- In the middle of the year, e.g. 30 September in the earning year, you are entitled to be paid a proportionate share of your bonus corresponding to 9/12 of your bonus for the earning year.
If you as an employee enter into a severance agreement which states that it is for the full settlement of any claims in the employment relationship, you should be sure not to disqualify yourself from the right to a bonus as stated in your bonus agreement. Therefore, it is very important that you contact your union representative, your local union or Legal Services in Finansforbundet before signing a severance agreement.
Bonuses in relation to holiday pay and pension
As bonuses are part of salary, holiday pay must be calculated from the bonus you are paid.
However, bonuses are not eligible for pension unless specifically agreed in your bonus agreement.
Questions about bonuses
Please contact Legal Services in Finansforbundet if you need advice and guidance about bonuses.
Your employer must offer you an outplacement plan you if you are dismissed due to the circumstances of the company, e.g. restructuring or finances. You will be given time off with salary to participate. The plan must have a value of at least DKK 25,000 per dismissed employee and adhere to the principles of the Code of Good Outplacement Practices in the Financial Sector.
In the event that you are not offered an outplacement plan, even though you have been dismissed due to the circumstances of the company, you should contact Finansforbundet on +45 3266 1330 or email@example.com.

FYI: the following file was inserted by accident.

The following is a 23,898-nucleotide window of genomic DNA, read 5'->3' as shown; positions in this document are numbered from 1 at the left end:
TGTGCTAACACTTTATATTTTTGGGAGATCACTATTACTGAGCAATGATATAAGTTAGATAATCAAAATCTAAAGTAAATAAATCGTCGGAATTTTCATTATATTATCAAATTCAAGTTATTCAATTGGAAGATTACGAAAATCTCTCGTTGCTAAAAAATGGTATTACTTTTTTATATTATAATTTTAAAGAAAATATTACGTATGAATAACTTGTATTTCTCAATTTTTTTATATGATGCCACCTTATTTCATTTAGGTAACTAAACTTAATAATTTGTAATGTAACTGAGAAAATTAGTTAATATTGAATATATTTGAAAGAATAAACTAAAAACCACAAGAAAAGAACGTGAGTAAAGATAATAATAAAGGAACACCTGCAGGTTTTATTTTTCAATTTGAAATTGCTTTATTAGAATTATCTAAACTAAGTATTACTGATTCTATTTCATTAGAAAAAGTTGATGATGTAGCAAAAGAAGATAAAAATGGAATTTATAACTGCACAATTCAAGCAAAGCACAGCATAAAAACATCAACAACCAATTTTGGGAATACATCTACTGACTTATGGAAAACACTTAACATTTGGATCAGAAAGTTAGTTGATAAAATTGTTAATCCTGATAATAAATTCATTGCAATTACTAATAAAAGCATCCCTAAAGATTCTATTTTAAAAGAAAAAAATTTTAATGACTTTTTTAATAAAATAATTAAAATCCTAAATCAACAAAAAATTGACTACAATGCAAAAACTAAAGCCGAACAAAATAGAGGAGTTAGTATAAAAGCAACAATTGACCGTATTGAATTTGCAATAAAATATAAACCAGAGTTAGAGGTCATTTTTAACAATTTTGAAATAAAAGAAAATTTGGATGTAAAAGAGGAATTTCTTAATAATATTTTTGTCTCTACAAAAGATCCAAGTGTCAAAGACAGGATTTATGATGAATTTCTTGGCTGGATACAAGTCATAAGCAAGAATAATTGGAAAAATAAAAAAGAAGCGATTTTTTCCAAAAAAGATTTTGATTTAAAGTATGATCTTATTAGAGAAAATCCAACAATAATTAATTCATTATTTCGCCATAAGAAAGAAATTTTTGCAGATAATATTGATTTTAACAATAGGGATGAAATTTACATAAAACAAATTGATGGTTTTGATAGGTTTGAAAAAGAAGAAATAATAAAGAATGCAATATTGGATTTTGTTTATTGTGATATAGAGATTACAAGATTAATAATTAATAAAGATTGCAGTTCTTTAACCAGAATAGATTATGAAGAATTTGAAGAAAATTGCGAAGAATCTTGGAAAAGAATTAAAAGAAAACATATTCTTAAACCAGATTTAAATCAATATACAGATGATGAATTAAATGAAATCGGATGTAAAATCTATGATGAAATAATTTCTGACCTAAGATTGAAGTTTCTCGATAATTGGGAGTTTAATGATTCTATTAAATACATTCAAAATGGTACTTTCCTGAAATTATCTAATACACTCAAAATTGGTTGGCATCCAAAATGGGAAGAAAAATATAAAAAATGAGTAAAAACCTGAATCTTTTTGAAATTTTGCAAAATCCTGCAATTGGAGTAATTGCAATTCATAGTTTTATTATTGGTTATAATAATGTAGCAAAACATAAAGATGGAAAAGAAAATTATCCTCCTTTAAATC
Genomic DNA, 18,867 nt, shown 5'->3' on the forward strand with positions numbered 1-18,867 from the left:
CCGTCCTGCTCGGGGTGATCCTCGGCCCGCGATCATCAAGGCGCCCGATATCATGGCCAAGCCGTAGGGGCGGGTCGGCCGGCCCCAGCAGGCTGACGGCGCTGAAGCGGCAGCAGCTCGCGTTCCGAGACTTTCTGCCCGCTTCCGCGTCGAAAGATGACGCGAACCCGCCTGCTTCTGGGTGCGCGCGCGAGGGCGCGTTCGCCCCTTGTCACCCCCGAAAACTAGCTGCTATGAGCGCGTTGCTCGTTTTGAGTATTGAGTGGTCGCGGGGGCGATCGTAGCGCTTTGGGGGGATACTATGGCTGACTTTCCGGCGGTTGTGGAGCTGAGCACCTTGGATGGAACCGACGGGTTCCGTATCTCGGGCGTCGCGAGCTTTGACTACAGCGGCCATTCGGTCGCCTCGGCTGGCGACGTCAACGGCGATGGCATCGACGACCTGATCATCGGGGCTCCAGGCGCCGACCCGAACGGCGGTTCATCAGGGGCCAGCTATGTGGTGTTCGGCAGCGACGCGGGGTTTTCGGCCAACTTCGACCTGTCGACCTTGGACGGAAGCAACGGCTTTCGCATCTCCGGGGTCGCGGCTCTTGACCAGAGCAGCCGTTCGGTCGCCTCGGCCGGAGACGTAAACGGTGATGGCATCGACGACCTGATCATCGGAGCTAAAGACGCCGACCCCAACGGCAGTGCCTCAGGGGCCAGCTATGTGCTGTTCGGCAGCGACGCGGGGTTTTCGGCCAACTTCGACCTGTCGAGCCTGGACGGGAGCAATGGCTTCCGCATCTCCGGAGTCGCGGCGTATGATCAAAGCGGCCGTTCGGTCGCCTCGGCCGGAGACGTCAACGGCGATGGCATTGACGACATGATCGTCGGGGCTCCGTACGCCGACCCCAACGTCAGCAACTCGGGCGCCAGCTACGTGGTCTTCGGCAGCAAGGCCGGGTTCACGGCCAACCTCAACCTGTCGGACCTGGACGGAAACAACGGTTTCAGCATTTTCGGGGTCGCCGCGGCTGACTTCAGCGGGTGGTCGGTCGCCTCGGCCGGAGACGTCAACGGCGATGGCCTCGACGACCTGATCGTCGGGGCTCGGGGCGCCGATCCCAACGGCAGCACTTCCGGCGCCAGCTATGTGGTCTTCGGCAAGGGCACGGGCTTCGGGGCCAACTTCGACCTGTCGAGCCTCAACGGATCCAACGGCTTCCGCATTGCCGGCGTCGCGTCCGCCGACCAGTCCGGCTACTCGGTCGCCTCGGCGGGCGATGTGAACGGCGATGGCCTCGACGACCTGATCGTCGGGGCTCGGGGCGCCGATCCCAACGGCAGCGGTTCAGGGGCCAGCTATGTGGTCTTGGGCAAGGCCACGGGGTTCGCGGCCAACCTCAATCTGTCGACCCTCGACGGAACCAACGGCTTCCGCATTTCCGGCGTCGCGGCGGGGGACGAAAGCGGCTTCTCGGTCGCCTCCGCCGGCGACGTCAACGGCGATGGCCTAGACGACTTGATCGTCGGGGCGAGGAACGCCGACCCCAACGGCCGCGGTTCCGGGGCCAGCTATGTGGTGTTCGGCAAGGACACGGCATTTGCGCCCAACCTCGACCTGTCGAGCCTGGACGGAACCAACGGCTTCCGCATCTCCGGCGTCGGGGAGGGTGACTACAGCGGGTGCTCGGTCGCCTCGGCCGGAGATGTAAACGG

We work with FTFa, and we have entered into agreements with a number of suppliers who can help you:
- Brodal Search & Selection
- Charlotte Juul Search & Outplacement
- Effektiv Rekruttering v/ Michael Folmann
- Finansforbundet’s unemployment insurance fund / Mercuri Urval
- Hartmanns A/S
- Job Vision
- KEA Kompetence
- Konsulenthuset Ballisager
- Konsulenthuset Provi
- LunnPlus og KarriereCoach
- Moving People
- Myrup og Nyhauge
- Nordic Transition
- Otto Consult
- Resources v/ Søren Kiebe
- Right Management
- SAM International
- Unique Human Capital
- Wise Consulting
Are you considering the conclusion of a severance A severance agreement is a voluntary agreement on resignation concluded between you and the company. It is important to know all the details of the agreement before you sign.
We therefore recommend that you consult Finansforbundet or your professional representative before signing. You should also contact your unemployment insurance fund, as a voluntary agreement on resignation may result in you being placed in quarantine, and wage insurance often does not cover that situation.